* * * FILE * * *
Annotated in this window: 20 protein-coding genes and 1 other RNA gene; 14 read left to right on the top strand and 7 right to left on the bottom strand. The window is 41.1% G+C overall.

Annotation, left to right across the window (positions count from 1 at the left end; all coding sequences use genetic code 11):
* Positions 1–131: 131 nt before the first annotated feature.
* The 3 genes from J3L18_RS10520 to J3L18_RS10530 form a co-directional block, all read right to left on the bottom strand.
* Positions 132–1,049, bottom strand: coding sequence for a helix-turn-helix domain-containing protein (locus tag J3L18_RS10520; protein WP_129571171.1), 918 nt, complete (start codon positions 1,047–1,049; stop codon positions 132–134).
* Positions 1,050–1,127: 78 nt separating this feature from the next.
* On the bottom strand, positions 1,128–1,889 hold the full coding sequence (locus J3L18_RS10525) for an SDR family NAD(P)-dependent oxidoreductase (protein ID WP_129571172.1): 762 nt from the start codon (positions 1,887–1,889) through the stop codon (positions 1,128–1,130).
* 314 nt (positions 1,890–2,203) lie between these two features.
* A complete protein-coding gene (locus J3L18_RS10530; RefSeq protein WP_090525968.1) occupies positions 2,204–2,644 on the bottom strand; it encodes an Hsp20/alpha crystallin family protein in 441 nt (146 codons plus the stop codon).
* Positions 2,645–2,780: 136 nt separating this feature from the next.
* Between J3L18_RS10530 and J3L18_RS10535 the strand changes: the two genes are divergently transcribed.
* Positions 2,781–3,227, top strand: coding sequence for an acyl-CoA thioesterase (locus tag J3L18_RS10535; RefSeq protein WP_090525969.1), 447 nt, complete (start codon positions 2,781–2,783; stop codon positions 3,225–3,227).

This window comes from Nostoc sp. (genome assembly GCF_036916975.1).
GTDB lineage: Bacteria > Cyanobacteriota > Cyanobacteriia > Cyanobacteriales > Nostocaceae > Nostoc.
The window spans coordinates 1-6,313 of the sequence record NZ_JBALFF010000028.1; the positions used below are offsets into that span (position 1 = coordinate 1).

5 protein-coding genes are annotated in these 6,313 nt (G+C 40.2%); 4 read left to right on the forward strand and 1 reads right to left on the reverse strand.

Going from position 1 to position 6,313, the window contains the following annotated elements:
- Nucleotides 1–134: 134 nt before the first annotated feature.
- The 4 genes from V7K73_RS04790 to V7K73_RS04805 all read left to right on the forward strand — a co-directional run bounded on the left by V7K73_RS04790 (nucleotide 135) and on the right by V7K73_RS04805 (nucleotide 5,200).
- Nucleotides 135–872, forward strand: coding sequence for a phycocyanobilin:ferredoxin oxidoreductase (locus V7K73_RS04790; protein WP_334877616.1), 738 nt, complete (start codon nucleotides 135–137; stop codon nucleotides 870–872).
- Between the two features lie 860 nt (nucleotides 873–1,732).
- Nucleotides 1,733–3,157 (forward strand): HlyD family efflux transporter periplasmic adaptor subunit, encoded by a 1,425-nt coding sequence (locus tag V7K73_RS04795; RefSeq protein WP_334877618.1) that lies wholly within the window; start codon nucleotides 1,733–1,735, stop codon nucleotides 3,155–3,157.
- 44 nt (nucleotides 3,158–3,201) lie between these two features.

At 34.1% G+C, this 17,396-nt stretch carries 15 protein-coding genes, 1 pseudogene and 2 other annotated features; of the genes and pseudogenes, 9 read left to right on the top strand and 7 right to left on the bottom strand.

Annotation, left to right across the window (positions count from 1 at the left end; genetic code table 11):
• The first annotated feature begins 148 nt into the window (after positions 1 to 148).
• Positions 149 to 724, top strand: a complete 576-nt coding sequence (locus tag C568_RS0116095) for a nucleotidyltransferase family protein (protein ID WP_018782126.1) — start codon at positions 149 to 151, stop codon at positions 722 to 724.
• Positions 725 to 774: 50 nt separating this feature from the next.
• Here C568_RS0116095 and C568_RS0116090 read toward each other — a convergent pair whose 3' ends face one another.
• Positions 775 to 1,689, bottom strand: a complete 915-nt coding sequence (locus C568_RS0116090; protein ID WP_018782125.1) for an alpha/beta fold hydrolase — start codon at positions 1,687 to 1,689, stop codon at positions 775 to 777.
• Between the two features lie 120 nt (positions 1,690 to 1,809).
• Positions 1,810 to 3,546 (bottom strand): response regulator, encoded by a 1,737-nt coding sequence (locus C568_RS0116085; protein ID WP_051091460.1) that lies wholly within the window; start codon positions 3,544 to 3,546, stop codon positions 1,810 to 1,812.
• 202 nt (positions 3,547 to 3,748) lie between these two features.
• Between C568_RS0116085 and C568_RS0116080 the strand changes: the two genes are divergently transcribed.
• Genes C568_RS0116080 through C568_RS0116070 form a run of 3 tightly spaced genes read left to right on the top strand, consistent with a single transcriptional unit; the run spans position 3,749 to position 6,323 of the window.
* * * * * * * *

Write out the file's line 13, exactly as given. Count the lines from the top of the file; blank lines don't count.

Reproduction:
This window comes from Nostoc sp. (genome assembly GCF_036916975.1).